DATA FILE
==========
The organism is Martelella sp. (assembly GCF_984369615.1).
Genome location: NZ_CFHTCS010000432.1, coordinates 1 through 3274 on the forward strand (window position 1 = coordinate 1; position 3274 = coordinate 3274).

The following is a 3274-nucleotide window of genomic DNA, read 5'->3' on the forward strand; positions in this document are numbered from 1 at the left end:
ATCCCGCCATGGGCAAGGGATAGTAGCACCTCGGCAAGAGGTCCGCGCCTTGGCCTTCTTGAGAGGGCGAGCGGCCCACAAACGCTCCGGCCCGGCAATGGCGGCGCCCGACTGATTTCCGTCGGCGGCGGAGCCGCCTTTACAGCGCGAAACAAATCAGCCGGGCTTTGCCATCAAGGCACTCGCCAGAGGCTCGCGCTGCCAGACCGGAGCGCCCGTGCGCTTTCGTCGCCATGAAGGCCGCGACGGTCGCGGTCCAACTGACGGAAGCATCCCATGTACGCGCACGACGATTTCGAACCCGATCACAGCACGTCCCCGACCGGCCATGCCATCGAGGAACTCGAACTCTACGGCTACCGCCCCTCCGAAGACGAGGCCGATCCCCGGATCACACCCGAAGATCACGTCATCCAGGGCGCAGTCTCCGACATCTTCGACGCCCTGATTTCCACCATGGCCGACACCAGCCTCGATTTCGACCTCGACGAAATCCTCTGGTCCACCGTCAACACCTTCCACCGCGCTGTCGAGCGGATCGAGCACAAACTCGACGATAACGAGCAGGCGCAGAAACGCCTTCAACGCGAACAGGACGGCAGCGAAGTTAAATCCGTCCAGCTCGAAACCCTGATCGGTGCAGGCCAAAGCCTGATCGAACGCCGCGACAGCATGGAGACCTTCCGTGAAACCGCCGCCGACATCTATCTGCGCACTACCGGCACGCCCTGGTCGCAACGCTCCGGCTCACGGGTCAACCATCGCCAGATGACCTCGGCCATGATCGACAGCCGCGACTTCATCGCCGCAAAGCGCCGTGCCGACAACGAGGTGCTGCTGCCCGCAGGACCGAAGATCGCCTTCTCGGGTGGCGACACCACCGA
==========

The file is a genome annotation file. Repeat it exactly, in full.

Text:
The organism is Martelella sp. (assembly GCF_984369615.1).
Genome location: NZ_CFHTCS010000432.1, coordinates 1 through 3274 on the forward strand (window position 1 = coordinate 1; position 3274 = coordinate 3274).

The following is a 3274-nucleotide window of genomic DNA, read 5'->3' on the forward strand; positions in this document are numbered from 1 at the left end:
ATCCCGCCATGGGCAAGGGATAGTAGCACCTCGGCAAGAGGTCCGCGCCTTGGCCTTCTTGAGAGGGCGAGCGGCCCACAAACGCTCCGGCCCGGCAATGGCGGCGCCCGACTGATTTCCGTCGGCGGCGGAGCCGCCTTTACAGCGCGAAACAAATCAGCCGGGCTTTGCCATCAAGGCACTCGCCAGAGGCTCGCGCTGCCAGACCGGAGCGCCCGTGCGCTTTCGTCGCCATGAAGGCCGCGACGGTCGCGGTCCAACTGACGGAAGCATCCCATGTACGCGCACGACGATTTCGAACCCGATCACAGCACGTCCCCGACCGGCCATGCCATCGAGGAACTCGAACTCTACGGCTACCGCCCCTCCGAAGACGAGGCCGATCCCCGGATCACACCCGAAGATCACGTCATCCAGGGCGCAGTCTCCGACATCTTCGACGCCCTGATTTCCACCATGGCCGACACCAGCCTCGATTTCGACCTCGACGAAATCCTCTGGTCCACCGTCAACACCTTCCACCGCGCTGTCGAGCGGATCGAGCACAAACTCGACGATAACGAGCAGGCGCAGAAACGCCTTCAACGCGAACAGGACGGCAGCGAAGTTAAATCCGTCCAGCTCGAAACCCTGATCGGTGCAGGCCAAAGCCTGATCGAACGCCGCGACAGCATGGAGACCTTCCGTGAAACCGCCGCCGACATCTATCTGCGCACTACCGGCACGCCCTGGTCGCAACGCTCCGGCTCACGGGTCAACCATCGCCAGATGACCTCGGCCATGATCGACAGCCGCGACTTCATCGCCGCAAAGCGCCGTGCCGACAACGAGGTGCTGCTGCCCGCAGGACCGAAGATCGCCTTCTCGGGTGGCGACACCACCGA